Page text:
Archive for the ‘Jump!’ Category

Saturday Single No. 290

Saturday, May 12th, 2012

As I’ve been hanging around 1957 for the first two posts of the week, it seems almost churlish to leave that year today, when I can play our occasional Saturday morning game of “Jump!” with the Billboard Top 40 of May 15 of that year.

Thirteen of those forty records moved more than six places from the previous week’s chart, with most of that movement coming from records ranked between No. 21 and No. 40, a circumstance that is not at all surprising.

Two records moved seven places: Jim Lowe’s “Four Walls” went from No. 44 to No. 37, and Ken Copeland’s “Pledge of Love” (featured here Tuesday) climbed from No. 24 to No. 17. And three records shifted nine places: “Mangos” by Rosemary Clooney dropped from No. 25 to No. 34; “Wonderful Memories” by Johnny Mathis moved up from a tie for No. 34 to No. 25; and Andy Williams’ “Butterfly” fell from No. 11 to No. 20.

(How many of these records do I know? Until I listened to Copeland’s record the other day, I had heard only three of the twelve I’ll mention here this morning. Even now, after years of tracking back into the history of rock, pop and R&B, looking at charts from the years before 1960 is something like archeology: I have very little knowledge about what’s out there, so I dig and sift, hoping to find something that clarifies the history of the music. If it turns out to be something I like, that’s great; if it’s something I already know, then the digging and sifting helps me put it in the context of its time, and I learn something.)

There was one record that moved ten places between the charts of May 8 and May 15, 1957: Charlie Grace’s original version of “Butterfly” – Williams’ version noted above was a cover – fell from No. 16 to No. 26. One record – Pat Boone’s “Love Letters In The Sand” – moved twelve spots, climbing from No. 21 to No. 9.

Then two artists already mentioned this morning pop back up: Jim Lowe shows up for the second time, this time with “Talkin’ To The Blues,” which jumped fourteen places, from No. 43 to a tie for No. 29; and Charlie Grace makes his second entrance, as his “Fabulous” climbed fifteen places from No. 51 to No. 36.

Two records moved up twenty places, which is a pretty good leap: “I Just Don’t Know” by the Four Lads went from No. 53 to No. 33, and Jim Reeves’ “Four Walls” went from No. 36 to No. 16. (I think Reeves’ version of the song was the original and Lowe’s version – mentioned above – was the cover, based on the data I found at Second Hand Songs.)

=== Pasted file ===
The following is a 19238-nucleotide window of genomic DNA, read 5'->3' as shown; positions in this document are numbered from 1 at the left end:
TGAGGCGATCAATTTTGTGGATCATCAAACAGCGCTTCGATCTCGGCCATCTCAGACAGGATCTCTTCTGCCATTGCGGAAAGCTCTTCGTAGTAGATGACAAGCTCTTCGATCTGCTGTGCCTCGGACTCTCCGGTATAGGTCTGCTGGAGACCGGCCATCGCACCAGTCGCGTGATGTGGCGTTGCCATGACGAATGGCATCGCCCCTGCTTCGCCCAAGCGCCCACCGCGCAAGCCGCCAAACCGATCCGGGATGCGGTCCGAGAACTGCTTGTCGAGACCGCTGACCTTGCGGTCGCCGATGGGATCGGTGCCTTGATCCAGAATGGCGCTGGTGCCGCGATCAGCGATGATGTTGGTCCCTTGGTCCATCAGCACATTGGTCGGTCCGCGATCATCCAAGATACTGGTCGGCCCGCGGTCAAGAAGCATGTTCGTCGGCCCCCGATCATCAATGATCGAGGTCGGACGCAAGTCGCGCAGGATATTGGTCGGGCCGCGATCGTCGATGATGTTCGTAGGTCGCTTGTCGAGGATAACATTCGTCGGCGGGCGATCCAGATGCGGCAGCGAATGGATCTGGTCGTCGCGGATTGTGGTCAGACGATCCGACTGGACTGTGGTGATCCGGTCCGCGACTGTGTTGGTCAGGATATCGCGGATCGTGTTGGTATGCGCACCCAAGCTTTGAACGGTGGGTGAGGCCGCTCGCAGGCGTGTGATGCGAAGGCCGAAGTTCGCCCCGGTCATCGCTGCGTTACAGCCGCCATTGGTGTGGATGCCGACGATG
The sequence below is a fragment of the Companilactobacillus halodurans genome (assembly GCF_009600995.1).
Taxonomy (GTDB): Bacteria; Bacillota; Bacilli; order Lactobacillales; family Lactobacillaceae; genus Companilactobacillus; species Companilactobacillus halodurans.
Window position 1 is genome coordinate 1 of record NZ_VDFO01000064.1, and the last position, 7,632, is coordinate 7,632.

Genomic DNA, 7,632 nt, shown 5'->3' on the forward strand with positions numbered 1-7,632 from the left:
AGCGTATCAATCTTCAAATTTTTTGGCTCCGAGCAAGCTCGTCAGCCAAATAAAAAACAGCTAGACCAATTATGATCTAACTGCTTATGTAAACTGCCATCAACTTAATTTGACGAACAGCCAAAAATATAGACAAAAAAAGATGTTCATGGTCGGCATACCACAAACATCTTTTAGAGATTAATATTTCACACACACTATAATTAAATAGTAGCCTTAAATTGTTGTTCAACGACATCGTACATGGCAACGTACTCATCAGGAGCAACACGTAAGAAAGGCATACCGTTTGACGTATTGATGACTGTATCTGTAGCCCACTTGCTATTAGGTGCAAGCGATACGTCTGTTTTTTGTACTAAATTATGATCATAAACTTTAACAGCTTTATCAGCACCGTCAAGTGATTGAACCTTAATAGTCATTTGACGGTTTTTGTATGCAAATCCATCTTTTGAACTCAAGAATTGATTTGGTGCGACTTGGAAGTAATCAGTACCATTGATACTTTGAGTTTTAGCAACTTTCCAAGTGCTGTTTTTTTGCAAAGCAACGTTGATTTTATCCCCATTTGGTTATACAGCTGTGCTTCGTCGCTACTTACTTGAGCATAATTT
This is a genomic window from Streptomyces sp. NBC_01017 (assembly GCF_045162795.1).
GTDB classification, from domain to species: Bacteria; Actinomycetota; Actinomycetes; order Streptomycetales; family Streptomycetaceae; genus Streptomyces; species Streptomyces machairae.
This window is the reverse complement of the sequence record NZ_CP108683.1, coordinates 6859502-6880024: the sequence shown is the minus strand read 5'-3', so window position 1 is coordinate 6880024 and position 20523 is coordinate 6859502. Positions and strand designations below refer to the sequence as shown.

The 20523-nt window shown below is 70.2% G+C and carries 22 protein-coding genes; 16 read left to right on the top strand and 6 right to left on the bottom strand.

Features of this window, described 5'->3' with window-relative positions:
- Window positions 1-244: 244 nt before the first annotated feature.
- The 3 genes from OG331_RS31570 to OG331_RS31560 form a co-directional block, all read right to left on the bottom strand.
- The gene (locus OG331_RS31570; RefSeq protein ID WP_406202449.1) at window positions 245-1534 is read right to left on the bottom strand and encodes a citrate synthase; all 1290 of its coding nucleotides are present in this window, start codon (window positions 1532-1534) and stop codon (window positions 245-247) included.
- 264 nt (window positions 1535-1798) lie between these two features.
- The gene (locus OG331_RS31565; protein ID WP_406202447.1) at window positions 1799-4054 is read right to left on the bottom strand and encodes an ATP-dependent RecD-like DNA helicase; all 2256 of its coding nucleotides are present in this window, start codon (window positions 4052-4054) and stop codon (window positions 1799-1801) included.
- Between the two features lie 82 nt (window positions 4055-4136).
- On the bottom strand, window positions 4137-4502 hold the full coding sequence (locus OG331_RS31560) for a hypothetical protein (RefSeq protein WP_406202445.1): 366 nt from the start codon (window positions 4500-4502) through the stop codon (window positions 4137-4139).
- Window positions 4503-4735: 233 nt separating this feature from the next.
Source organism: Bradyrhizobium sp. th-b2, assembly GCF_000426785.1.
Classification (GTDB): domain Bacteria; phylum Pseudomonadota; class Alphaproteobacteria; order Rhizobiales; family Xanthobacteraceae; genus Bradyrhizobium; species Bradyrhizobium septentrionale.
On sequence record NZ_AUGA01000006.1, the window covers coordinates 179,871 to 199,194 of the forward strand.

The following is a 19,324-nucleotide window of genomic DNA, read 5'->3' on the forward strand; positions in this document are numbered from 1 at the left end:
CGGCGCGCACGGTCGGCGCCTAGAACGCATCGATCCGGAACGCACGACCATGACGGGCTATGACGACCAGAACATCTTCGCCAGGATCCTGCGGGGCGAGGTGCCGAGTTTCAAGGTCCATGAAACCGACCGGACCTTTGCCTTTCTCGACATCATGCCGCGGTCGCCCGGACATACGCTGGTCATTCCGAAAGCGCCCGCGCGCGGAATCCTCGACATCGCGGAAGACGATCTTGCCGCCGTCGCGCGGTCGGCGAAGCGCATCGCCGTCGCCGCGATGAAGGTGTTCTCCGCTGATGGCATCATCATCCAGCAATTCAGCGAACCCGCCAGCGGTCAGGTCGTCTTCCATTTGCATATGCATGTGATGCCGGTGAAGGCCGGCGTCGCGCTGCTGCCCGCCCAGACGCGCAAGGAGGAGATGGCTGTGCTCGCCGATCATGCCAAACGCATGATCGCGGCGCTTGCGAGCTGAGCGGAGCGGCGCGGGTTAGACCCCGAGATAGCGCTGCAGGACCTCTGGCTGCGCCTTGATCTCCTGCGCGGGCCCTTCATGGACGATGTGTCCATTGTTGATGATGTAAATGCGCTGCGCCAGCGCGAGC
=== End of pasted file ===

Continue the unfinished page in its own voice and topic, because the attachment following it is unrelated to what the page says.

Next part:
As large as those leaps were, however, they were not the largest of the week. The biggest movement of the week came from a familiar song, one that moved thirty-eight places, flying from No. 76 to No. 38 as it headed to No. 3. And that makes “Searchin’” by the Coasters Today’s Saturday Single.

(I was going to do my own video of the tune this morning, as each of the several videos I found at YouTube seemed to be in a different key with a different level of clarity. But the mp3 on my digital shelves has a muddy quality to it, and to my baffled amazement, I have no Coasters LPs or CDs. That gap will be closed soon, but in the meantime, the video I have posted above is in the same key as my muddy mp3, and I sincerely hope it’s the original recording. Sadly, that’s not the case, as Yah Shure notes below in his assessment of the Coasters’ catalog on CD.)

Saturday Single No. 272

Saturday, January 14th, 2012

It’s been a while since we played a game of Jump! here at Echoes In The Wind, taking a long-ago Billboard Top 40 and seeing which records moved the most since the previous week. For no particular reason, I’ve dug out the chart from the second week of January 1968, and it turns out to have a fair number of records with large leaps from the week before.

We’ll look at shifts of eight or more places. Two records met that bare minimum: “Who Will Answer,” an odd message record from Ed Ames, rose eight spots to No. 19, and the Rolling Stones’ “She’s A Rainbow” moved up eight places to No. 36.

There’s a bit of a logjam of records moving nine places: “Monterey” by Eric Burdon and the Animals rose to No. 15; the medley “Goin’ Out Of My Head/Can’t Take My Eyes Off You” climbed to No. 28; Engelbert Humperdinck’s “Am I That Easy To Forget” moved up to No. 30; and “Itchykoo Park” by the Small Faces jumped to No. 32.

One record shifted ten places: “Two Little Kids” by Peaches & Herb rose to No. 31.

Three records moved fourteen spots: “My Baby Must Be A Magician” by the Marvelettes moved up to No. 26; the Foundations’ “Baby, Now That I’ve Found You” jumped to No. 38; and “Darlin’” by the Beach Boys rose to No. 39.

Moving up seventeen spots to No. 18 was “Nobody But Me” by the Human Beinz, while the Esquires’ “And Get Away” dropped eighteen places to No. 40. Two records moved more than twenty places: “Incense & Peppermints” by the Strawberry Alarm Clock dropped twenty-two spots to No. 37, and “Spooky” by the Classics IV jumped twenty-four places to No. 23.

Normally, I’d go with the Classics IV and “Spooky” for today’s selection, but I’ve always been ambivalent about the record, so I’m going to let it go by. Today’s runner-up, “Incense & Peppermints,” remains one of my all-time favorite singles, but I’ve shared it here at least twice, most recently in the 2010 Ultimate Jukebox.